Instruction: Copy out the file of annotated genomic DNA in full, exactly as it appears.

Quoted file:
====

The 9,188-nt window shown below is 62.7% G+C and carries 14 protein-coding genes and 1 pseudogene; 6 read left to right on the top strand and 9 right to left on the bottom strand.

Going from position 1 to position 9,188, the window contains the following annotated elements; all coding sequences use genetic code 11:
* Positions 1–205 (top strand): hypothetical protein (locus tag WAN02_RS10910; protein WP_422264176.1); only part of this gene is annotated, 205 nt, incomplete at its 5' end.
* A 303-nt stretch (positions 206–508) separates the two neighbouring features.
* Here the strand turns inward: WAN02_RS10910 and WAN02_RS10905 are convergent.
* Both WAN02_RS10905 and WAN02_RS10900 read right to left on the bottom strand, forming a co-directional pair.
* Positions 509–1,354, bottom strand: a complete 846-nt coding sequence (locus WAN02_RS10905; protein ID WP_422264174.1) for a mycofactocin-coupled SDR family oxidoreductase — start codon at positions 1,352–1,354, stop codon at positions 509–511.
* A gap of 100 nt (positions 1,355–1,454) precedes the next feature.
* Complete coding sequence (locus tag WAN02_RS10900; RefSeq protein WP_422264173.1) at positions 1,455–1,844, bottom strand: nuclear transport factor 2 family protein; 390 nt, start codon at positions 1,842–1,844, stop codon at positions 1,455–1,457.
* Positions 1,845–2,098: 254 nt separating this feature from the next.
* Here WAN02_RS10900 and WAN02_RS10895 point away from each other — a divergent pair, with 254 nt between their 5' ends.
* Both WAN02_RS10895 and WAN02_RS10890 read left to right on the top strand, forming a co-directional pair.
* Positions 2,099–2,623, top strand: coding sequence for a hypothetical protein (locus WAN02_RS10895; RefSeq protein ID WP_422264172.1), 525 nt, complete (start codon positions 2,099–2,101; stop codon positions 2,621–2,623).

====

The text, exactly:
The 9,188-nt window shown below is 62.7% G+C and carries 14 protein-coding genes and 1 pseudogene; 6 read left to right on the top strand and 9 right to left on the bottom strand.

Going from position 1 to position 9,188, the window contains the following annotated elements; all coding sequences use genetic code 11:
* Positions 1–205 (top strand): hypothetical protein (locus tag WAN02_RS10910; protein WP_422264176.1); only part of this gene is annotated, 205 nt, incomplete at its 5' end.
* A 303-nt stretch (positions 206–508) separates the two neighbouring features.
* Here the strand turns inward: WAN02_RS10910 and WAN02_RS10905 are convergent.
* Both WAN02_RS10905 and WAN02_RS10900 read right to left on the bottom strand, forming a co-directional pair.
* Positions 509–1,354, bottom strand: a complete 846-nt coding sequence (locus WAN02_RS10905; protein ID WP_422264174.1) for a mycofactocin-coupled SDR family oxidoreductase — start codon at positions 1,352–1,354, stop codon at positions 509–511.
* A gap of 100 nt (positions 1,355–1,454) precedes the next feature.
* Complete coding sequence (locus tag WAN02_RS10900; RefSeq protein WP_422264173.1) at positions 1,455–1,844, bottom strand: nuclear transport factor 2 family protein; 390 nt, start codon at positions 1,842–1,844, stop codon at positions 1,455–1,457.
* Positions 1,845–2,098: 254 nt separating this feature from the next.
* Here WAN02_RS10900 and WAN02_RS10895 point away from each other — a divergent pair, with 254 nt between their 5' ends.
* Both WAN02_RS10895 and WAN02_RS10890 read left to right on the top strand, forming a co-directional pair.
* Positions 2,099–2,623, top strand: coding sequence for a hypothetical protein (locus WAN02_RS10895; RefSeq protein ID WP_422264172.1), 525 nt, complete (start codon positions 2,099–2,101; stop codon positions 2,621–2,623).